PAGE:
Are you short of cash? Try Win­ston

Central Leader - - News -

No ques­tion, Win­ston Peters and his trusty lawyer have a fiendishly unique and far from con­vinc­ing sys­tem of cam­paign fund­ing. But to some, his more or­tho­dox money skills make him a cham­pion.

Take grate­ful pen­sion­ers for one. And now well-heeled race­horse own­ers too.

They say, with ex­pe­ri­ence to prove it, that he is a real stayer in get­ting cash out of the gov­ern­ment.

Money like that more than $2 mil­lion hand­out to racing clubs to push their prize money up.

Up in­deed – by more than $1m of tax­payer cash, for in­stance, to a to­tal $2.2m in stakes for Eller­slie’s Derby alone, “rich­est race for three­year-olds in Aus­trala­sia”, sec­ond rank­ing in­ter­na­tional derby be­hind the English ver­sion, it seems.

Ap­par­ently, the buzz is that Trea­sury ad­vised against the hand­out but Racing Min­is­ter Win­ston Peters sweet-talked Michael Cullen into the hand­out, pre­sum­ably tip­ping NZ First as a likely favourite in the coali­tion stakes later this year.

A Cab­i­net which can up the stakes for race­horse own­ers as a lift-along for what many see as a wealthy racing in­dus­try should be more sen­si­tive to the needs of the less for­tu­nate and recog­nise the plight of chil­dren with “mul­ti­ple im­pair­ments” and the value of nec­es­sary work be­ing done by peo­ple who care, and who are of­ten stretched to their lim­its.

Maybe cash-strapped health ad­vo­cates like those work­ing on an Auck­land re­gion school hol­i­day project for chil­dren with spe­cial needs should sad­dle up Win­ston who seems to be a fundrais­ing win­ner in elec­tion year, so­lic­it­ing money from a gov­ern­ment which may need his help af­ter the big vote.

As I have no doubt he makes clear. And as be­mused MPs on that priv­i­leges hear­ing re­alise too.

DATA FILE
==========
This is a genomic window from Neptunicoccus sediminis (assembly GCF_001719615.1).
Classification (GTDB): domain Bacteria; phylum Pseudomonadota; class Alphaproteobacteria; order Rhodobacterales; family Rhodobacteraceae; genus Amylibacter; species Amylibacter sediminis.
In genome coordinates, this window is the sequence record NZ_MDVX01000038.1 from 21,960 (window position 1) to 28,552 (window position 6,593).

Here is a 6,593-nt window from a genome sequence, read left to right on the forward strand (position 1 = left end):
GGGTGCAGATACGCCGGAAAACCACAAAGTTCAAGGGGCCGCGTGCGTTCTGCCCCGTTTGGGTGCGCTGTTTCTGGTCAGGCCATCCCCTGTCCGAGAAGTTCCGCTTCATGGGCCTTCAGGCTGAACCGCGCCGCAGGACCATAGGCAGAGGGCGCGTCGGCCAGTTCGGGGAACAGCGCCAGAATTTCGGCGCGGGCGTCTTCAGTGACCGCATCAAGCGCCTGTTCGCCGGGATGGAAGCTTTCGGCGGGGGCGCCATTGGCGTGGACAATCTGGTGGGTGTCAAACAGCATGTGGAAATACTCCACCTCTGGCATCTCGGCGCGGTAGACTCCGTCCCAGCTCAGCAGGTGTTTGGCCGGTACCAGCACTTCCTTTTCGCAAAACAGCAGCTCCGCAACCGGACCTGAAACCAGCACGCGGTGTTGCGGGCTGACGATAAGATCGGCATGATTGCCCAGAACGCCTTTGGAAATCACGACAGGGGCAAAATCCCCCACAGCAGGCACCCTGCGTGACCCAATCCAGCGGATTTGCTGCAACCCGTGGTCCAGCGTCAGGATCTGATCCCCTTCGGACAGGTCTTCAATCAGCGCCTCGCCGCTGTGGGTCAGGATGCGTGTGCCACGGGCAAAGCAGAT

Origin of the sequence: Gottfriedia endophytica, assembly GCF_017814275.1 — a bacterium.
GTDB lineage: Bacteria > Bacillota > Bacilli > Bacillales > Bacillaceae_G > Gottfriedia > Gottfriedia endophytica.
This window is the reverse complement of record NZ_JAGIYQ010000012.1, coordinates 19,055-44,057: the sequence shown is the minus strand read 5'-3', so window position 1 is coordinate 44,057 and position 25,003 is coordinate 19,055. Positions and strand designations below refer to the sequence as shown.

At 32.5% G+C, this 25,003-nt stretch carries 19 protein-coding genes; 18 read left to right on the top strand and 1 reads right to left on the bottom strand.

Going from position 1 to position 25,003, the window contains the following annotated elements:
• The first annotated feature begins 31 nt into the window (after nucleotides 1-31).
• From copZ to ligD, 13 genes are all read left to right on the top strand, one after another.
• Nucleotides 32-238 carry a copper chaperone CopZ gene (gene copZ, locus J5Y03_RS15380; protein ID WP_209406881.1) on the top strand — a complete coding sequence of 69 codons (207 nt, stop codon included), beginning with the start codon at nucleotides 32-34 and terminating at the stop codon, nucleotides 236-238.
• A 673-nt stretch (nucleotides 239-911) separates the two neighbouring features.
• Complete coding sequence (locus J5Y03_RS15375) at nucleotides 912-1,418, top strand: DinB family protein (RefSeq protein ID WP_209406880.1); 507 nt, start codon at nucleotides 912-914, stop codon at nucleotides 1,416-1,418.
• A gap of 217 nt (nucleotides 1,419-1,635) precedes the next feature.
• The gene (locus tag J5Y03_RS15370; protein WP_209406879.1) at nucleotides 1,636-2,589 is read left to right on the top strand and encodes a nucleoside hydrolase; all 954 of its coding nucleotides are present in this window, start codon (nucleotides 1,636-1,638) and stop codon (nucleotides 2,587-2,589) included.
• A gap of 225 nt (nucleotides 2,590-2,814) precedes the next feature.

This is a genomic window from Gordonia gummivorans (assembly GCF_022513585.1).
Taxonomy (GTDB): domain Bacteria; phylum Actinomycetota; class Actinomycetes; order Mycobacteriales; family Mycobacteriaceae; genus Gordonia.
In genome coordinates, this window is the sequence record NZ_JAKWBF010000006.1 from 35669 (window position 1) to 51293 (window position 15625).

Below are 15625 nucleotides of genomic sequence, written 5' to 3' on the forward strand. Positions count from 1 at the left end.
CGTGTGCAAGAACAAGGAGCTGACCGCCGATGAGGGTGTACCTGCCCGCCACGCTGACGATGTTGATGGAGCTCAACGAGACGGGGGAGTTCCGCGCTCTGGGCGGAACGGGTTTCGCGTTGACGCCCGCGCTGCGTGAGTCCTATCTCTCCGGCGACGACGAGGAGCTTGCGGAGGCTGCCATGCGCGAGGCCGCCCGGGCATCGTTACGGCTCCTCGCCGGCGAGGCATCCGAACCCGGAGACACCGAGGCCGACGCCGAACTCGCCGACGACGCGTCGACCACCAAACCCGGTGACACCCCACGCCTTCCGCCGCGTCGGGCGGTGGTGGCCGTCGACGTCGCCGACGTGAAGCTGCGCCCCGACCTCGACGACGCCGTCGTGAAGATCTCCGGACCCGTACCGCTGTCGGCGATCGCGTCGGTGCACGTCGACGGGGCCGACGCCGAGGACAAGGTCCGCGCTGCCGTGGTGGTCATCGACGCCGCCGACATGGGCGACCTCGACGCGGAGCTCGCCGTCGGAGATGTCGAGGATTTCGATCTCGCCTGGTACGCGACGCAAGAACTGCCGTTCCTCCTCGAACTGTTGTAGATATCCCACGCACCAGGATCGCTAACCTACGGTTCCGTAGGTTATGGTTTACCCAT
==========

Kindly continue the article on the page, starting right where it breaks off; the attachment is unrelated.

As a re­sult of the gov­ern­ment’s big bet, six New Zealand races will each of­fer more than a mil­lion in prize money.

And a much smaller cut in the sub­sidy is lit­er­ally go­ing to the dogs. Racing dogs that is.

Ob­vi­ously some per­sua­sive peo­ple have got into Win­ston’s ear, so to speak.

But, there are other peo­ple in the com­mu­nity who ac­tu­ally haven’t got a voice – chil­dren who can’t speak or make them­selves un­der­stood – and whose cause needs cash too. Just a frac­tion of that racing sub­sidy would do.

I thought about that when I read school hol­i­day ac­tiv­ity files like th­ese at a health board meet­ing last week:

“Aged 10, has a sin­gle par­ent with few sup­port sys­tems who is strug­gling to cope.” No won­der.

“Blind. Of­ten in hospi­tal. Re­quires full sup­port for all per­sonal care tasks.” Trans­la­tion: Toi­let, bathing, feed­ing, dress­ing – you name it, there’s help needed and given.

“Non-ver­bal”: speak.

An­other: “Takes food, liq­uids and med­i­ca­tion through

Does

not a tube.” Gas­tros­tomy-fed is the tech­ni­cal de­scrip­tion you find in the lan­guage of com­pli­cated med­i­cal files – only some of it a lay per­son might recog­nise: Cere­bral palsy, “se­vere cog­ni­tive im­pair­ment”, epilepsy, asthma, “swal­low­ing dis­func­tion, gas­tro re­flux”.